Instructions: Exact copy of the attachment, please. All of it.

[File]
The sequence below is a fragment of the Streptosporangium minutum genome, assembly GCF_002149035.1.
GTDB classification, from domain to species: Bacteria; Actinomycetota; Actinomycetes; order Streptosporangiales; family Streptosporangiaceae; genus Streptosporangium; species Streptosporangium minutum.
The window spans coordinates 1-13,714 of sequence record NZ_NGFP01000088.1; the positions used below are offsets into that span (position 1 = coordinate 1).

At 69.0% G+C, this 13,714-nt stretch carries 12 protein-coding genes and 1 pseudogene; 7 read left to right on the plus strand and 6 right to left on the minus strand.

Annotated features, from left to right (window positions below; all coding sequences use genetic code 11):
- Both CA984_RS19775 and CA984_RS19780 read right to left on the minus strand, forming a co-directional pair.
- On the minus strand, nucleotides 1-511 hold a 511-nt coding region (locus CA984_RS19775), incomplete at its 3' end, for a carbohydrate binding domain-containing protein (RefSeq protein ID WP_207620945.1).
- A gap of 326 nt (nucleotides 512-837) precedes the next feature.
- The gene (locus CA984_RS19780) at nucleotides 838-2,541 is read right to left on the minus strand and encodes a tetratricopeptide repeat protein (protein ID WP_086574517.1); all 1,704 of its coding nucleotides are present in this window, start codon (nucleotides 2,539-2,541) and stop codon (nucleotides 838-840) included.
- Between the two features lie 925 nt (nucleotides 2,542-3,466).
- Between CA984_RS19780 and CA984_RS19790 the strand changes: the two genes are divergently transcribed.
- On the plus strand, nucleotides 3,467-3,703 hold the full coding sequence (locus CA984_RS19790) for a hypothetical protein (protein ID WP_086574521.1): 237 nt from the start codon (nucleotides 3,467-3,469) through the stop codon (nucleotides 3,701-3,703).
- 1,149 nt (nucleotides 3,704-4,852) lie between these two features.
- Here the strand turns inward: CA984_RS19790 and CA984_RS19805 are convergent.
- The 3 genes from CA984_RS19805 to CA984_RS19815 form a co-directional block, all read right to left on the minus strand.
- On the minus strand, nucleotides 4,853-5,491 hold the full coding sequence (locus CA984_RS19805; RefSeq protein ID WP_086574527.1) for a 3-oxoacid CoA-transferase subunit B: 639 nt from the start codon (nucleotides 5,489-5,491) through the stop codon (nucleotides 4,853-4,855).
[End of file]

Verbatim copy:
The sequence below is a fragment of the Streptosporangium minutum genome, assembly GCF_002149035.1.
GTDB classification, from domain to species: Bacteria; Actinomycetota; Actinomycetes; order Streptosporangiales; family Streptosporangiaceae; genus Streptosporangium; species Streptosporangium minutum.
The window spans coordinates 1-13,714 of sequence record NZ_NGFP01000088.1; the positions used below are offsets into that span (position 1 = coordinate 1).

At 69.0% G+C, this 13,714-nt stretch carries 12 protein-coding genes and 1 pseudogene; 7 read left to right on the plus strand and 6 right to left on the minus strand.

Annotated features, from left to right (window positions below; all coding sequences use genetic code 11):
- Both CA984_RS19775 and CA984_RS19780 read right to left on the minus strand, forming a co-directional pair.
- On the minus strand, nucleotides 1-511 hold a 511-nt coding region (locus CA984_RS19775), incomplete at its 3' end, for a carbohydrate binding domain-containing protein (RefSeq protein ID WP_207620945.1).
- A gap of 326 nt (nucleotides 512-837) precedes the next feature.
- The gene (locus CA984_RS19780) at nucleotides 838-2,541 is read right to left on the minus strand and encodes a tetratricopeptide repeat protein (protein ID WP_086574517.1); all 1,704 of its coding nucleotides are present in this window, start codon (nucleotides 2,539-2,541) and stop codon (nucleotides 838-840) included.
- Between the two features lie 925 nt (nucleotides 2,542-3,466).
- Between CA984_RS19780 and CA984_RS19790 the strand changes: the two genes are divergently transcribed.
- On the plus strand, nucleotides 3,467-3,703 hold the full coding sequence (locus CA984_RS19790) for a hypothetical protein (protein ID WP_086574521.1): 237 nt from the start codon (nucleotides 3,467-3,469) through the stop codon (nucleotides 3,701-3,703).
- 1,149 nt (nucleotides 3,704-4,852) lie between these two features.
- Here the strand turns inward: CA984_RS19790 and CA984_RS19805 are convergent.
- The 3 genes from CA984_RS19805 to CA984_RS19815 form a co-directional block, all read right to left on the minus strand.
- On the minus strand, nucleotides 4,853-5,491 hold the full coding sequence (locus CA984_RS19805; RefSeq protein ID WP_086574527.1) for a 3-oxoacid CoA-transferase subunit B: 639 nt from the start codon (nucleotides 5,489-5,491) through the stop codon (nucleotides 4,853-4,855).